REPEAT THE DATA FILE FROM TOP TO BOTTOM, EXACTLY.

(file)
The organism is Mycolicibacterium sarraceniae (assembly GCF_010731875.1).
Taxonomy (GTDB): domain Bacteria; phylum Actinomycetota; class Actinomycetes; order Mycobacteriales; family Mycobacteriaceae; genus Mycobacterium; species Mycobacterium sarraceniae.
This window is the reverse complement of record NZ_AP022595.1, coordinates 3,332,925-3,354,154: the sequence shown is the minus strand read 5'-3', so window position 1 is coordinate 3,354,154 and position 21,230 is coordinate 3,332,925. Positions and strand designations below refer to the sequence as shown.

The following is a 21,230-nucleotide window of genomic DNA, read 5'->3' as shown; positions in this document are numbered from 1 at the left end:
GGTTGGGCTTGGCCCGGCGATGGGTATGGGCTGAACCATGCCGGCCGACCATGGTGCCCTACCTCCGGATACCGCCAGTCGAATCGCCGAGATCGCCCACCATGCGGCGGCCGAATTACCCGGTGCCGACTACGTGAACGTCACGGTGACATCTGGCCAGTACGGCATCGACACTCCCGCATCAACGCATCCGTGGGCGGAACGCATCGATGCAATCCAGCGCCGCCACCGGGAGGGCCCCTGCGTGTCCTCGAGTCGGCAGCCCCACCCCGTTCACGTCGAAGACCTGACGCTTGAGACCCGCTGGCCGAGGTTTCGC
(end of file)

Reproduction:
The organism is Mycolicibacterium sarraceniae (assembly GCF_010731875.1).
Taxonomy (GTDB): domain Bacteria; phylum Actinomycetota; class Actinomycetes; order Mycobacteriales; family Mycobacteriaceae; genus Mycobacterium; species Mycobacterium sarraceniae.
This window is the reverse complement of record NZ_AP022595.1, coordinates 3,332,925-3,354,154: the sequence shown is the minus strand read 5'-3', so window position 1 is coordinate 3,354,154 and position 21,230 is coordinate 3,332,925. Positions and strand designations below refer to the sequence as shown.

The following is a 21,230-nucleotide window of genomic DNA, read 5'->3' as shown; positions in this document are numbered from 1 at the left end:
GGTTGGGCTTGGCCCGGCGATGGGTATGGGCTGAACCATGCCGGCCGACCATGGTGCCCTACCTCCGGATACCGCCAGTCGAATCGCCGAGATCGCCCACCATGCGGCGGCCGAATTACCCGGTGCCGACTACGTGAACGTCACGGTGACATCTGGCCAGTACGGCATCGACACTCCCGCATCAACGCATCCGTGGGCGGAACGCATCGATGCAATCCAGCGCCGCCACCGGGAGGGCCCCTGCGTGTCCTCGAGTCGGCAGCCCCACCCCGTTCACGTCGAAGACCTGACGCTTGAGACCCGCTGGCCGAGGTTTCGC